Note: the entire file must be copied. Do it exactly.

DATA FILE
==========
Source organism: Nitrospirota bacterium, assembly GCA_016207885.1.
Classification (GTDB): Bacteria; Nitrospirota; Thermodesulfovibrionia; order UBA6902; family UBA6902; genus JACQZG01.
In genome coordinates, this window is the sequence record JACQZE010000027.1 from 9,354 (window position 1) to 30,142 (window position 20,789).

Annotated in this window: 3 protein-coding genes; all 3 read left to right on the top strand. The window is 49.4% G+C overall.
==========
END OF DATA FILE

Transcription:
Source organism: Nitrospirota bacterium, assembly GCA_016207885.1.
Classification (GTDB): Bacteria; Nitrospirota; Thermodesulfovibrionia; order UBA6902; family UBA6902; genus JACQZG01.
In genome coordinates, this window is the sequence record JACQZE010000027.1 from 9,354 (window position 1) to 30,142 (window position 20,789).

Annotated in this window: 3 protein-coding genes; all 3 read left to right on the top strand. The window is 49.4% G+C overall.